We went to our friend’s funeral [at our own church] — this friend of Becky who passed away was a close friend. Most everybody was very nice, but there were enough people there giving me dirty looks (sort of the evil eye), that I didn’t go up to communion. I didn’t want to take away from the event. So, I just stayed back….Ironically, when I would travel and crossdress, I went to church all the time. That was one of the safe , easy places to go, and a place I could feel good about myself. I wouldn’t go to bars, I would go to church! And, I never had any problem anywhere. Typically, people would be very friendly, very nice and open.
I take it that you had come out to Becky at some point in time, before your daughter saw you — so she knew?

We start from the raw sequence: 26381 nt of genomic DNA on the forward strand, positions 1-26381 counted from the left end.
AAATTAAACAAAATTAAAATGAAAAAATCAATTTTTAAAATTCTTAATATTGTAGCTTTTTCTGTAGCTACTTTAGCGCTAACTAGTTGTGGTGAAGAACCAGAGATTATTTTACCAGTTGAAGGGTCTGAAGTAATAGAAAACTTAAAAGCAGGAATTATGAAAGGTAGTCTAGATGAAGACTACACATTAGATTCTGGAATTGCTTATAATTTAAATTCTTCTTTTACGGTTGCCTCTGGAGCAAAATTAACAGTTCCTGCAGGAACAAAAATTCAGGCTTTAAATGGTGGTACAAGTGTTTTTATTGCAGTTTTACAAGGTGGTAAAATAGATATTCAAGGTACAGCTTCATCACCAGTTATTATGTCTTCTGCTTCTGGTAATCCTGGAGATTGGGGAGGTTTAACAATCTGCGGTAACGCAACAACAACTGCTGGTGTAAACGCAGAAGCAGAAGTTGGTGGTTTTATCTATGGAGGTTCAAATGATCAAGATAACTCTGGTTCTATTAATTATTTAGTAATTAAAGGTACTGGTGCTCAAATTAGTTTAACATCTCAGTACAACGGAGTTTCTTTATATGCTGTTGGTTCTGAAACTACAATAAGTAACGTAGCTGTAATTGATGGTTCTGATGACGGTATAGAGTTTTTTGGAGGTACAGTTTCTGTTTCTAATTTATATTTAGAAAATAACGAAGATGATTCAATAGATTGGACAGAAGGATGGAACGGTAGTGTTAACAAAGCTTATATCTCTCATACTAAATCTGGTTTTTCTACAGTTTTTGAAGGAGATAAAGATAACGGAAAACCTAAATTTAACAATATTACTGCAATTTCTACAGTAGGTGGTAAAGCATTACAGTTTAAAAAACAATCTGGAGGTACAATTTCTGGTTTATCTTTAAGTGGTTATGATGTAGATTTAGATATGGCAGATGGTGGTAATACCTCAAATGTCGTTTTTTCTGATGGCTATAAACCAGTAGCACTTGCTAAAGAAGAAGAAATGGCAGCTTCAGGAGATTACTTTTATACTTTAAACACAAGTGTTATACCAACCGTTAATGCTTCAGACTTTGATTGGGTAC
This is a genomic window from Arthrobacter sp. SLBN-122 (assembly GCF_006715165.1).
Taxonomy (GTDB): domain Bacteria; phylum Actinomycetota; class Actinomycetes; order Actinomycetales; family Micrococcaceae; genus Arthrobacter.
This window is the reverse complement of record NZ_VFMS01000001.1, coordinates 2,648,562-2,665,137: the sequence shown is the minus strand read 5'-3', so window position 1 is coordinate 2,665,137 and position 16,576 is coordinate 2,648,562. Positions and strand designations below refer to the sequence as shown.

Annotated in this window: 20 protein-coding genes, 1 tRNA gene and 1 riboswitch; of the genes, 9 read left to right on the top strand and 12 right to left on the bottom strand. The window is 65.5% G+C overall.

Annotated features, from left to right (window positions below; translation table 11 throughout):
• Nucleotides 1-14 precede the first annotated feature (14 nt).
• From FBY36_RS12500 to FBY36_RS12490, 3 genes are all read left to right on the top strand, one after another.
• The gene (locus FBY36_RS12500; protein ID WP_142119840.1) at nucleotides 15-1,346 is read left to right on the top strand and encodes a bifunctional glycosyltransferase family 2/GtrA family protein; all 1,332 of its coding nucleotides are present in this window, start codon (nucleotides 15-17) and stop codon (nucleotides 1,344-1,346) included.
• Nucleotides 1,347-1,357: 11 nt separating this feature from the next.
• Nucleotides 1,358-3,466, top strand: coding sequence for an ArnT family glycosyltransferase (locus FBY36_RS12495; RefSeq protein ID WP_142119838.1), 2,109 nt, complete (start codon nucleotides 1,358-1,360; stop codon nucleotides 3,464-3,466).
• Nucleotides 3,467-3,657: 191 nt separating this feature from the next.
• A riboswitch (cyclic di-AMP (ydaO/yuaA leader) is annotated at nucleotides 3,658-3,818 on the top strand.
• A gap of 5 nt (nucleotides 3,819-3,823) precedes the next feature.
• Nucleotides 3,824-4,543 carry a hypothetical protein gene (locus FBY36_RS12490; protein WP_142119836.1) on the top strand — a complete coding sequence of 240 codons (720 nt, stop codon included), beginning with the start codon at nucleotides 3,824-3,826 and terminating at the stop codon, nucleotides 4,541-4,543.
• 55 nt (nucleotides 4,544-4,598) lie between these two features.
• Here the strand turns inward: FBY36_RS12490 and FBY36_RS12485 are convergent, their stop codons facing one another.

Becky and I had had some communication about it, but not a lot. Basically, it was keep it out of the house, keep it away from the kids. It was a real sore spot of course.… the only reason I transitioned is I had gotten to the point where it was literally life or death. It was that simple. I could either choose life or death, and Becky could either choose for me to be alive or dead. She chose for me to be alive. But, it [being trans] is not anything anyone picks or chooses. Actually, a woman who is a PhD in one of the medical fields did research. She found not many studies…but she did find studies where it is not a choice. Most of the people I know who are trans will tell you they knew they were trans from the time they were four years old, three years old, five years old. When you are four years old, you haven’t learned that behavior, you haven’t made a choice in that behavior. So, it is something you fight against, struggle against. It takes a terrible toll on your self-esteem, because you think you are a freak. I got caught once by my father, and he went crazy, and I was a freak. It was really a bad scene. Your body doesn’t match your brain, and that causes you a lot of physical distress and physical issues in terms of how you feel about yourself [and] what you are doing. You layer on top of that the societal issue and it makes it even more painful. But, to me it is a birth defect, like other birth defects, and it is not my fault, it’s not a choice, and it is not a moral failing. It’s a physical thing that can’t be helped….I am very lucky because before I transitioned I was a very successful, privileged white man, so I could make money, put it away and invest. So, we are OK – we aren’t great, but we are OK.